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ai seminar (special lecture): robert amelard

  • University of Alberta 3-33 Computing Science Centre Edmonton, AB Canada (map)

"assessing widefield hemodynamic pulsatility using computational biophotonic imaging: a co-integration of biomedical optics, electronic control, image processing and machine learning"

Abstract: Shifting from acute toward preventive healthcare is an important step for reducing the impact of heart-related illnesses. An important part of this shift is developing technologies for non-intrusive physiological monitoring. Photoplethysmography imaging systems are optical solutions for non-contact cardiovascular monitoring from a distance. These camera-based technologies assess vascular pulsatility across a large tissue area, providing new means for assessing cardiovascular function. In this talk, I will present our imaging system, coded hemodynamic imaging (CHI), which is capable of spatial and temporal hemodynamic assessment through the co-integration of light-tissue optics models, electronic control, and biomedical image processing. The design of these subcomponents will be presented, as well as recent results in areas such as pulse transit visualization, automatic pulse signal extraction from videos, and a machine learning method for arrhythmia detection.

Bio: Robert Amelard is an NSERC Postdoctoral Fellow at the Schlegel-University of Waterloo Research Institute for Aging, Canada. His primary research focus is on the development of new biophotonic systems for cardiovascular monitoring, encompassing the fields of biophotonic modeling, biomedical device design, image and signal processing, and machine learning. His research has gained international media attention, including being featured on The Discovery Channel, and was nominated for the Millennium Technology Prize.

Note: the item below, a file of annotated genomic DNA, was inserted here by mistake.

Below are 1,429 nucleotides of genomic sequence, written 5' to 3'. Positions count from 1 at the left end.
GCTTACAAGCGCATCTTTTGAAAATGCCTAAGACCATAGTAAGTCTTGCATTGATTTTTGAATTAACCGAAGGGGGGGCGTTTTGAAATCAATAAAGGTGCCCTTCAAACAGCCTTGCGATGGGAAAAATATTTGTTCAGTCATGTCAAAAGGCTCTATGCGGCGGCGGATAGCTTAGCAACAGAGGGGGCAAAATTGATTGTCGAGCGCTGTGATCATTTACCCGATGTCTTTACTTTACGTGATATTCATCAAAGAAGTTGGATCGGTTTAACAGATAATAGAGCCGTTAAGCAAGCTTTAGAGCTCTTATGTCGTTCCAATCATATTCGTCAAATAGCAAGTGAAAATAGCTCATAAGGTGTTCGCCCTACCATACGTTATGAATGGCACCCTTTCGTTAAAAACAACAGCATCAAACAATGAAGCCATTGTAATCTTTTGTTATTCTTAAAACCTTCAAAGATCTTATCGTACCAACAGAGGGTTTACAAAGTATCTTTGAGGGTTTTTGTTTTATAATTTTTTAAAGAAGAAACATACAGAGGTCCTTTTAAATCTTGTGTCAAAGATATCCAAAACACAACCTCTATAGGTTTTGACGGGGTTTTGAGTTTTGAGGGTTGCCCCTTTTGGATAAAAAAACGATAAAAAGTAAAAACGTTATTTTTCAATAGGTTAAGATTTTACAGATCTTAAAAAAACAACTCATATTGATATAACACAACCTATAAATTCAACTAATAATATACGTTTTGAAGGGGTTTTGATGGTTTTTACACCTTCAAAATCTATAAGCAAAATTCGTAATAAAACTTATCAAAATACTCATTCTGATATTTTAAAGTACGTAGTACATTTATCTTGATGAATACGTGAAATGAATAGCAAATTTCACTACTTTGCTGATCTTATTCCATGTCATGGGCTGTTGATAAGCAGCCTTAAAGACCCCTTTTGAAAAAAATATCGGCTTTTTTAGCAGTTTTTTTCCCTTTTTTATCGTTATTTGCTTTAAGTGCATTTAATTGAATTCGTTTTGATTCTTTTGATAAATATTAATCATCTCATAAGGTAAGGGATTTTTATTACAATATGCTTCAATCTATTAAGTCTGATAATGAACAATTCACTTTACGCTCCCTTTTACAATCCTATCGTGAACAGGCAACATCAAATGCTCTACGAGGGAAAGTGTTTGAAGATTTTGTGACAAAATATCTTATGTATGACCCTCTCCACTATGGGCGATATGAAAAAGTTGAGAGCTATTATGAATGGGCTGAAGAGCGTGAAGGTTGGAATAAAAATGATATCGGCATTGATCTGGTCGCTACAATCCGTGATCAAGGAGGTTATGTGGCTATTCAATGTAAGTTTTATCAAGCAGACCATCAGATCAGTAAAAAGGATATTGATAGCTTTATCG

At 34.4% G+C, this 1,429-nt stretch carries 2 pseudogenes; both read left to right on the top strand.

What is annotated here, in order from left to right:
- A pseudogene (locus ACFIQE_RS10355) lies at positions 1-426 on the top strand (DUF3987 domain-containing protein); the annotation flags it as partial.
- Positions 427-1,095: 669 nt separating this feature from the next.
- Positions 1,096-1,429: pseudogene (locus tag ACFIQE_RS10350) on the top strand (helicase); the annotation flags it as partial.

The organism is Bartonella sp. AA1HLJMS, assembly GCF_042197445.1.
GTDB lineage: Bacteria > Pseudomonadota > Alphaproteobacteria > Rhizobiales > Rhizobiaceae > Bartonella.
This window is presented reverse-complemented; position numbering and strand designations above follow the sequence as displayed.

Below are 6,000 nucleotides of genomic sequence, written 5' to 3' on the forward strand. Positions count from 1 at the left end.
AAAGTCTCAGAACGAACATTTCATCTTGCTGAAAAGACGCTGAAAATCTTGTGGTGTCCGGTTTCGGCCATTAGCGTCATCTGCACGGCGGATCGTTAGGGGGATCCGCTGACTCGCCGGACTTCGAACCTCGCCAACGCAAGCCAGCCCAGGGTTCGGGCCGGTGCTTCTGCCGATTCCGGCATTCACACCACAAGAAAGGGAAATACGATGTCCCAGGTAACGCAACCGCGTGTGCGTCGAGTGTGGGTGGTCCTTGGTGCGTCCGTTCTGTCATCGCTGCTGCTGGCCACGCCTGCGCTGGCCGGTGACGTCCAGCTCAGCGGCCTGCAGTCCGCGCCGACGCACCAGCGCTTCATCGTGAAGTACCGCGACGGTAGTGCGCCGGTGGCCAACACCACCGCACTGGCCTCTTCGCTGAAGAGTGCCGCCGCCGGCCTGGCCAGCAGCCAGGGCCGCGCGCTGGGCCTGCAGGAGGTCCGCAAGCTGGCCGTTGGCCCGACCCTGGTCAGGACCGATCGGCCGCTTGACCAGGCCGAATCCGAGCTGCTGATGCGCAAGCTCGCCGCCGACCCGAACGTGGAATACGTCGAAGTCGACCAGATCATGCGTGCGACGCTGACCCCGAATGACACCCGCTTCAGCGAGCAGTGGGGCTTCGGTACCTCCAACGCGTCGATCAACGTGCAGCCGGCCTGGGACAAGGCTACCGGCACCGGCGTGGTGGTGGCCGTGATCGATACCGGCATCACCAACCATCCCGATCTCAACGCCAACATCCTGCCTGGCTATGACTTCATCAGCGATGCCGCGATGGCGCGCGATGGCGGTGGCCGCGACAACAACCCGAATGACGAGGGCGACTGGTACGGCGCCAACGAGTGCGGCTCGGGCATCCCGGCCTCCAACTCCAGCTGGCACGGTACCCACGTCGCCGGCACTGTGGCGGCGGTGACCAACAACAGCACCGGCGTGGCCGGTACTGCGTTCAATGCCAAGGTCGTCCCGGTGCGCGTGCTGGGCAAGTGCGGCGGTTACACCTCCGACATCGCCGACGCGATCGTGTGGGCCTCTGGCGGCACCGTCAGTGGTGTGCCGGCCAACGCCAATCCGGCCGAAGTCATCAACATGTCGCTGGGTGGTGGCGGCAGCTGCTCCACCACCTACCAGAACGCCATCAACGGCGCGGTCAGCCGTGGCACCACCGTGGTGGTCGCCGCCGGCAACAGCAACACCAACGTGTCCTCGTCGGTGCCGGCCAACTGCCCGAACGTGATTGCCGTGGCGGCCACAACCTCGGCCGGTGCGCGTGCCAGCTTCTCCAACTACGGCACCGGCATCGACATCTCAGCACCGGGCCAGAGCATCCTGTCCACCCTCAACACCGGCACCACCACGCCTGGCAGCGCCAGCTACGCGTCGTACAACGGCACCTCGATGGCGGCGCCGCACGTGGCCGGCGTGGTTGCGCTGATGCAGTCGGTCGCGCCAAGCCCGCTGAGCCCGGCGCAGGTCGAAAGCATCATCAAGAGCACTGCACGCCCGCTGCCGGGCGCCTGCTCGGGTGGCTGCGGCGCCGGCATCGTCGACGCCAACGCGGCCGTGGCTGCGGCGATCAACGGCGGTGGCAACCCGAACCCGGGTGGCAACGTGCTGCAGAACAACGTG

ai seminar series

Amii and the Department of Computing Science host AI Seminars, engaging presentations on topics in the broad field of artificial intelligence. With speakers from the University of Alberta and other world-leading groups, the talks give AI enthusiasts a friendly way of engaging with the latest trends and topics in research and development.

Seminars are open to the public, and no registration is required, though seating is limited and on a first-come-first-served basis. Topics range from foundational theoretical work to innovative applications of artificial intelligence technologies.

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Later Event: September 15
ai seminar: robert schapire